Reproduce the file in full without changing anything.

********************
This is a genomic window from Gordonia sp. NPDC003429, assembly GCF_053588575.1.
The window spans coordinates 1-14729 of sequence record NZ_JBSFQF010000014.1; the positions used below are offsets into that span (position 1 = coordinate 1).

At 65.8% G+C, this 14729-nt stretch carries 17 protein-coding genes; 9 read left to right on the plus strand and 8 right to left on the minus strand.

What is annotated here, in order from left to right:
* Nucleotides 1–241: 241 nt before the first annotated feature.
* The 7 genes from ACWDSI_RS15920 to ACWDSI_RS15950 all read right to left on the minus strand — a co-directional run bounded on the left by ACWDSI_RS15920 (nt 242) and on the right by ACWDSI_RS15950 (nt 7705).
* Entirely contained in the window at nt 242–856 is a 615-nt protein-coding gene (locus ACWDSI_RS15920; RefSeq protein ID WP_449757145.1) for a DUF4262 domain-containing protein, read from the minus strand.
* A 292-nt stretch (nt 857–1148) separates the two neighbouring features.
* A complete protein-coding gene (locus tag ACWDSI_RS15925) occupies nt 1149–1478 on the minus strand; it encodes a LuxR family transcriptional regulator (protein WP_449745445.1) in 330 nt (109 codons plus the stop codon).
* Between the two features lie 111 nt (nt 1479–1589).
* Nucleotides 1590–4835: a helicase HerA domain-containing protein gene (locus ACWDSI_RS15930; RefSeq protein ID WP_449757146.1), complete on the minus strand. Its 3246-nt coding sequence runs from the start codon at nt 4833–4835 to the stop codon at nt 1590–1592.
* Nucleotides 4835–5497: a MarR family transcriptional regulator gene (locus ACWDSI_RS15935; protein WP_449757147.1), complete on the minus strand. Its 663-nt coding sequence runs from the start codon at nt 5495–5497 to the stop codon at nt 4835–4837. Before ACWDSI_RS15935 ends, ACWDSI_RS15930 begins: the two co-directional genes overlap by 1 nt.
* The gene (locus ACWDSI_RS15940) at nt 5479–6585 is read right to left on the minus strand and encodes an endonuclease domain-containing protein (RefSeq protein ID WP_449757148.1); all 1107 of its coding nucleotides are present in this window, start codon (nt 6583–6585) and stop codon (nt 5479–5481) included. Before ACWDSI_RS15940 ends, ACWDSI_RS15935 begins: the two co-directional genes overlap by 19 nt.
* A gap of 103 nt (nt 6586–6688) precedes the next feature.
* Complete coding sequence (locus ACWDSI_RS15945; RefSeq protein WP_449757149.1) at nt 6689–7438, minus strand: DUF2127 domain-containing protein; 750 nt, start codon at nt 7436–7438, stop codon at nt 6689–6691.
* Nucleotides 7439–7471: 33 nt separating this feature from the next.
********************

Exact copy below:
This is a genomic window from Gordonia sp. NPDC003429, assembly GCF_053588575.1.
The window spans coordinates 1-14729 of sequence record NZ_JBSFQF010000014.1; the positions used below are offsets into that span (position 1 = coordinate 1).

At 65.8% G+C, this 14729-nt stretch carries 17 protein-coding genes; 9 read left to right on the plus strand and 8 right to left on the minus strand.

What is annotated here, in order from left to right:
* Nucleotides 1–241: 241 nt before the first annotated feature.
* The 7 genes from ACWDSI_RS15920 to ACWDSI_RS15950 all read right to left on the minus strand — a co-directional run bounded on the left by ACWDSI_RS15920 (nt 242) and on the right by ACWDSI_RS15950 (nt 7705).
* Entirely contained in the window at nt 242–856 is a 615-nt protein-coding gene (locus ACWDSI_RS15920; RefSeq protein ID WP_449757145.1) for a DUF4262 domain-containing protein, read from the minus strand.
* A 292-nt stretch (nt 857–1148) separates the two neighbouring features.
* A complete protein-coding gene (locus tag ACWDSI_RS15925) occupies nt 1149–1478 on the minus strand; it encodes a LuxR family transcriptional regulator (protein WP_449745445.1) in 330 nt (109 codons plus the stop codon).
* Between the two features lie 111 nt (nt 1479–1589).
* Nucleotides 1590–4835: a helicase HerA domain-containing protein gene (locus ACWDSI_RS15930; RefSeq protein ID WP_449757146.1), complete on the minus strand. Its 3246-nt coding sequence runs from the start codon at nt 4833–4835 to the stop codon at nt 1590–1592.
* Nucleotides 4835–5497: a MarR family transcriptional regulator gene (locus ACWDSI_RS15935; protein WP_449757147.1), complete on the minus strand. Its 663-nt coding sequence runs from the start codon at nt 5495–5497 to the stop codon at nt 4835–4837. Before ACWDSI_RS15935 ends, ACWDSI_RS15930 begins: the two co-directional genes overlap by 1 nt.
* The gene (locus ACWDSI_RS15940) at nt 5479–6585 is read right to left on the minus strand and encodes an endonuclease domain-containing protein (RefSeq protein ID WP_449757148.1); all 1107 of its coding nucleotides are present in this window, start codon (nt 6583–6585) and stop codon (nt 5479–5481) included. Before ACWDSI_RS15940 ends, ACWDSI_RS15935 begins: the two co-directional genes overlap by 19 nt.
* A gap of 103 nt (nt 6586–6688) precedes the next feature.
* Complete coding sequence (locus ACWDSI_RS15945; RefSeq protein WP_449757149.1) at nt 6689–7438, minus strand: DUF2127 domain-containing protein; 750 nt, start codon at nt 7436–7438, stop codon at nt 6689–6691.
* Nucleotides 7439–7471: 33 nt separating this feature from the next.